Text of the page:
This past week I was on the other side of patient care as a patient’s family member. I arrived a few hours before she was taken to surgery for the repair of a spiral fracture to the femur. I remained at the bedside for the next 3 days to act as an advocate for the patient and keep an eye on things. There were a couple medication reconciliation issues. No surprise there, as most pharmacists realize this is an area fraught with errors. I saw the difference between healthcare workers who take the time to introduce themselves and explain why they were there versus those who just jump right in without a gentle word or explanation. What I found most interesting, and quite frankly the most entertaining, were the hallucinations that came with the hydromorphone. Of course, they were only entertaining because they were not hallucinations of a dark nature and I was at the bedside to oversee. They could have easily taken a different turn.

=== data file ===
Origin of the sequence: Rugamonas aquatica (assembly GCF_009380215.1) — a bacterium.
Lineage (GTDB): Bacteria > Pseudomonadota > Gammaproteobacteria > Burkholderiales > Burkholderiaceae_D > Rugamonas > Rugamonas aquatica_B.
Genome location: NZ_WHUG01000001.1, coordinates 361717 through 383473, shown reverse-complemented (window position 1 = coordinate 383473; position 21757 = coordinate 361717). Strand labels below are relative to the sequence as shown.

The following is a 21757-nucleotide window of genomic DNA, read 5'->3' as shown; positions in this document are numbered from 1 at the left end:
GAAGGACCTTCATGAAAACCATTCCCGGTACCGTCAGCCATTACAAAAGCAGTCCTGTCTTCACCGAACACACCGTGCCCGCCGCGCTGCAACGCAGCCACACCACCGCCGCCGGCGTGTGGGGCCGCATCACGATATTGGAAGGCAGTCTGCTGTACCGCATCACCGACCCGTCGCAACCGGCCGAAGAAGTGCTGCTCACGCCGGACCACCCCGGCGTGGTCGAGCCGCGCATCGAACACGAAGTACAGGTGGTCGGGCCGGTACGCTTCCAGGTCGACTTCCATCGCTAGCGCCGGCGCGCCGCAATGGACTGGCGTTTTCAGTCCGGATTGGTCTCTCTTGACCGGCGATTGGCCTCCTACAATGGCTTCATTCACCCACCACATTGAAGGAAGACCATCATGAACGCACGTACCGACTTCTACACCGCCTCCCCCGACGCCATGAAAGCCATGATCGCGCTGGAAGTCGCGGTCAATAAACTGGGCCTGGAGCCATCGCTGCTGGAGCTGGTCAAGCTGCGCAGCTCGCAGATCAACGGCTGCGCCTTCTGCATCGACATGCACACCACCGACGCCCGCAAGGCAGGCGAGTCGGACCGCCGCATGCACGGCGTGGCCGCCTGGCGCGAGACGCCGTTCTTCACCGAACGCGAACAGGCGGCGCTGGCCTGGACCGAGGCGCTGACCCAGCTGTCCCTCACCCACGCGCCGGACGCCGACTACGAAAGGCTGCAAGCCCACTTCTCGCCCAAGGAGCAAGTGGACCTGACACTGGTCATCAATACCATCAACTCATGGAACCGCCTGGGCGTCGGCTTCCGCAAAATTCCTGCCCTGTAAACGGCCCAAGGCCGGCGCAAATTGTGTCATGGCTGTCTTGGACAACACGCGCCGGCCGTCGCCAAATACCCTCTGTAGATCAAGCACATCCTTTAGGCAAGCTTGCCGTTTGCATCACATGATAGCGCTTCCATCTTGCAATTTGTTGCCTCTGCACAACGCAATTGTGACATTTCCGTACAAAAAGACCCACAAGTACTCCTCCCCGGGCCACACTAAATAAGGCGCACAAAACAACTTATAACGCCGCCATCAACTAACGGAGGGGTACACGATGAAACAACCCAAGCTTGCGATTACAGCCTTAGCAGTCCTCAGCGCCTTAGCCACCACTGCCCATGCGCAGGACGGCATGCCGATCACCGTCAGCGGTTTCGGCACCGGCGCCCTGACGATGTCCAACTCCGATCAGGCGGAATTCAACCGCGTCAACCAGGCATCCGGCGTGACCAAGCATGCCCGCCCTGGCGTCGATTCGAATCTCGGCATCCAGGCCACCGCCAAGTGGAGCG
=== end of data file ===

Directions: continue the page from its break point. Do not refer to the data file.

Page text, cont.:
The patient was an elderly woman (>70 yrs old) with normal renal and liver function for her age and weighing 61kg. The patient was on an outpatient regimen of Tramadol 100mg 3 times a day so not opioid naive. The patient originally received the hydromorphone prior to surgery. Because I was not present for the first 20 hours after injury, and she was transferred from one hospital to another for surgery, I am not aware of the total dose of hydromorphone she received and over what time period. What I do know is she was given doses of 0.4mg x1 and 0.2mg x1 prior to my arrival the day of surgery. I sat there and watched the patient string an imaginary flower lei, use the bed sheet as her notepad, read a eulogy, and sit with someone on the bench that was “right there”. She told me later she knew something was off and could hear us laughing (we tried to laugh quietly!), but couldn’t stop the behaviors. She said it was very frustrating. Needless to say, the hydromorphone was discontinued. The following day a provider from the surgical team came in for a follow up visit and just before walking out of the room he said, “Let me ask you something, did she really have hallucinations?” Ostensibly he had never seen this adverse effect. She most definitely had hallucinations.